FCI Can Set You Free
The Microsoft File Classification Infrastructure can help you simplify data identification.
- By Alan Maddison
In recent years the growing amount of legislation affecting data retention and records management has placed an enormous burden on IT. As part of a broader compliance framework, there's a tremendously complex set of requirements that must be dealt with; companies must address the needs of State and Federal legislation and, in some cases, international laws and corporate governance mandates. Some estimates calculate that there are 35,000 rules or pieces of legislation relating to records management worldwide. To add to this burden, IT is also seeing significant year-over-year increases in the amount of data that's being stored on the infrastructure for which it's responsible.
Many organizations have addressed these challenges by implementing archiving solutions, particularly for e-mail. In addition, if an organization has a content-management system or collaboration framework -- such as Microsoft Office SharePoint Server 2007 -- the records management and discovery needs of the company are often handled by built-in workflow processes and indexing engines.
However, the data residing on file servers is often overlooked, which can significantly affect the performance of data management and retrieval processes. As part of your company's information lifecycle-management process, this creates an ineffective situation in which old or stale data is maintained in expensive Tier 1 storage. Additionally, there's often no way to identify the type of data or its value, which means there's no way to efficiently move it to Tier 2 or 3 storage, where it would cost less. This discrepancy can also impose a tremendous burden in terms of time and cost if you're required to produce data in response to a discovery request -- whether it's for internal purposes or in response to litigation. With the release of Windows Server 2008 R2, Microsoft has introduced a native toolset that may help overcome the challenges you face associated with data residing on your file servers.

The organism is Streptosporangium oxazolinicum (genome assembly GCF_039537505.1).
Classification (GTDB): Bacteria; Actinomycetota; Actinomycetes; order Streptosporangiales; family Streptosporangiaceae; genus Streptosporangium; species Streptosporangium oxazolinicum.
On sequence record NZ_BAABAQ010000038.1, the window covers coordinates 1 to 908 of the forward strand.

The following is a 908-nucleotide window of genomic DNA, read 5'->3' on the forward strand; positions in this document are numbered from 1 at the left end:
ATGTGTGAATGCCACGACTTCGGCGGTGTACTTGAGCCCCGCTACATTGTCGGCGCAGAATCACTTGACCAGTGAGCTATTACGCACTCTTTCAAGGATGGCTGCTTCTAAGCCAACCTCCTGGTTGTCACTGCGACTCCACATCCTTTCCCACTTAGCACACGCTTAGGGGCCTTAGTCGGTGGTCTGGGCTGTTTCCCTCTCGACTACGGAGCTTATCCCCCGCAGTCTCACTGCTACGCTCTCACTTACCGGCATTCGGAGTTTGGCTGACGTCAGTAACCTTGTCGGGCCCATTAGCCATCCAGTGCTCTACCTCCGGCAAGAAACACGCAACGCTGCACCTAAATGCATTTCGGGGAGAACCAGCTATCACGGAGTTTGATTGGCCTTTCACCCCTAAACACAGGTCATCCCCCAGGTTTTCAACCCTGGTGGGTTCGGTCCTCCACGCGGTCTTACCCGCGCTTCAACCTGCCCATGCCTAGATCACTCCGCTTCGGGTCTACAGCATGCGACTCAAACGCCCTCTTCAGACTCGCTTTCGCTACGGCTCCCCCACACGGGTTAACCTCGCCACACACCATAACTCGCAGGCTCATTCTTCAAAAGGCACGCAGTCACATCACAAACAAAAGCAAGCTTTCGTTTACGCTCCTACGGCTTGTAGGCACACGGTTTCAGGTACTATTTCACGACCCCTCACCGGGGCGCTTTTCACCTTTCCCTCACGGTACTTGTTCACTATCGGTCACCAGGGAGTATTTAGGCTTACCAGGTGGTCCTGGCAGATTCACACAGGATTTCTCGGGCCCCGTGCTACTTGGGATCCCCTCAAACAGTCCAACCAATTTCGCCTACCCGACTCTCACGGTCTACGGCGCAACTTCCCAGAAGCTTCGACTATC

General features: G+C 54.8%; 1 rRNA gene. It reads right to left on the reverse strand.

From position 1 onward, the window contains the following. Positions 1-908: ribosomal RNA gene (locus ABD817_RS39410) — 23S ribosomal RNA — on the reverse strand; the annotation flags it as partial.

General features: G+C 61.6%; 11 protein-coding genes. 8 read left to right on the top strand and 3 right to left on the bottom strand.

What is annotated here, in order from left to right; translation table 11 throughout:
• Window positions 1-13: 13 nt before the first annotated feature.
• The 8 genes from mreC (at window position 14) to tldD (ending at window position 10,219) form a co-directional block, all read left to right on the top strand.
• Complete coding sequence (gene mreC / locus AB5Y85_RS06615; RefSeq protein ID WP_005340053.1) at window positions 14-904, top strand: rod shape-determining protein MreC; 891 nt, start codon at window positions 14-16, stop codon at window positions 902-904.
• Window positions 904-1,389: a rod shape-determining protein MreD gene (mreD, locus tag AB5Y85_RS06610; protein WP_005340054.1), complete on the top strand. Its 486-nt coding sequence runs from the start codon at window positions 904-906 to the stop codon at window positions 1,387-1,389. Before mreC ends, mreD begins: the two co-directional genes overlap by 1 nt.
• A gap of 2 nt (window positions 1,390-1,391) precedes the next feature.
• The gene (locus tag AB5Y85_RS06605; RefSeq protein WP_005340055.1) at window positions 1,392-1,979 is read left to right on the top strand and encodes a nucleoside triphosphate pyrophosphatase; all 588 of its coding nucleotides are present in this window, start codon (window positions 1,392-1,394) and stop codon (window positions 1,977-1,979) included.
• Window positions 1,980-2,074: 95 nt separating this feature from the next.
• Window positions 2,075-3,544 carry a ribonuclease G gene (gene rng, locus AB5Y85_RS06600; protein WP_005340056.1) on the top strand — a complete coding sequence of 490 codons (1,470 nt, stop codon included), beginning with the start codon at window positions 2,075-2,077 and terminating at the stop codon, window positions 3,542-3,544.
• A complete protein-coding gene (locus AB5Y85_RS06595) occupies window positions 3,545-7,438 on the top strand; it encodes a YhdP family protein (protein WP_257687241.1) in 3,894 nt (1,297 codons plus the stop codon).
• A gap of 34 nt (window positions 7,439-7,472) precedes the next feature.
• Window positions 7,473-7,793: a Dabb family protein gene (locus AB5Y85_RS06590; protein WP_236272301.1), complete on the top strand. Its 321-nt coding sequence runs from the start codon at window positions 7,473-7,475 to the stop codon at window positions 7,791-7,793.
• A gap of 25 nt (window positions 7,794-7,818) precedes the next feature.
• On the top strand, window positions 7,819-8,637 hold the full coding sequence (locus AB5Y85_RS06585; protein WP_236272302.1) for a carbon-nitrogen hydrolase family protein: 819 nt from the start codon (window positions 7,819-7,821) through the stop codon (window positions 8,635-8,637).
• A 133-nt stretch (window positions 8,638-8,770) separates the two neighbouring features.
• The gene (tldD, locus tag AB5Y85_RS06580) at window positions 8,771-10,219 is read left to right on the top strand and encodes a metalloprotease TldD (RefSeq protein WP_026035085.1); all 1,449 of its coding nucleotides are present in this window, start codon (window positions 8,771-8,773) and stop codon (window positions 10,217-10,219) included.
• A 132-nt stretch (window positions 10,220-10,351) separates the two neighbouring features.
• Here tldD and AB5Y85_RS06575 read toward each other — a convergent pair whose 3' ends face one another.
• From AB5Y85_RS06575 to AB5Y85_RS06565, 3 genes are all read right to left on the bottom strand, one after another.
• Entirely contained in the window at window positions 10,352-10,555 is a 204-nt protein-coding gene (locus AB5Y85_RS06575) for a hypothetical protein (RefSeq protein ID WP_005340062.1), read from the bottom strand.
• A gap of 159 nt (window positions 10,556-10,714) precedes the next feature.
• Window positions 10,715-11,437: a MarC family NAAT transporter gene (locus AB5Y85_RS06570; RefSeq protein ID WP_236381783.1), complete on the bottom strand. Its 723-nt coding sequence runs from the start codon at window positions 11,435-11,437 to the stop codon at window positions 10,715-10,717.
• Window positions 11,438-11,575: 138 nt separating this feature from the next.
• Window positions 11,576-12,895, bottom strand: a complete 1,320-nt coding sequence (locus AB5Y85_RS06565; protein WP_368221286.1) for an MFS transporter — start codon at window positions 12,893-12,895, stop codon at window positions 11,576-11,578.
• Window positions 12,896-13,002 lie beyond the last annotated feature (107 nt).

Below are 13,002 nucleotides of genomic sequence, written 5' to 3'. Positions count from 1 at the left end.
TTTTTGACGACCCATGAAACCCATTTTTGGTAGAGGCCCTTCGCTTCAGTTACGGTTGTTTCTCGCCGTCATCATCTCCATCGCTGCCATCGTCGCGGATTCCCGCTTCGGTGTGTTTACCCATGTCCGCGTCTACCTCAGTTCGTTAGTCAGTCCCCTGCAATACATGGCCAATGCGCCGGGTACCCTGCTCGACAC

File Classification Infrastructure (FCI) is a policy-based tool that automates the process of applying a pre-defined classification to a file based on its location and content. Microsoft has also provided an extensible infrastructure for third-party integration. The two primary extensibility points are classified plug-ins, which allow a plug-in to use FCI classification rules, and property storage module plug-ins, which allow third parties to read and write classification properties. The out-of-the-box classification capabilities include automatic classification that's based on the folder; manual classification that's based on the file properties of Microsoft Office documents and is set by the user; and custom classification that uses the FCI distributed component object model (DCOM) API to set the classification properties of the file.
Because the API is DCOM-based, custom classification can also be manipulated through scripts, including Windows PowerShell and VBScript -- though not through the use of cmdlets. This allows administrators to quickly and easily extend the out-of-the-box capabilities and assign properties to files based on their company's needs. In terms of data management, the out-of-the-box capabilities include storage expiration, which allows for files to be expired based on age, location or some other classification property. These properties can also be used as the basis for custom tasks such as moving data to lower-tier storage. Finally, reporting is included so you can track files based on classification. As a new feature of Windows Server 2008 R2, FCI is exposed through the File Server Resource Manager (FSRM), which is part of the File Services role.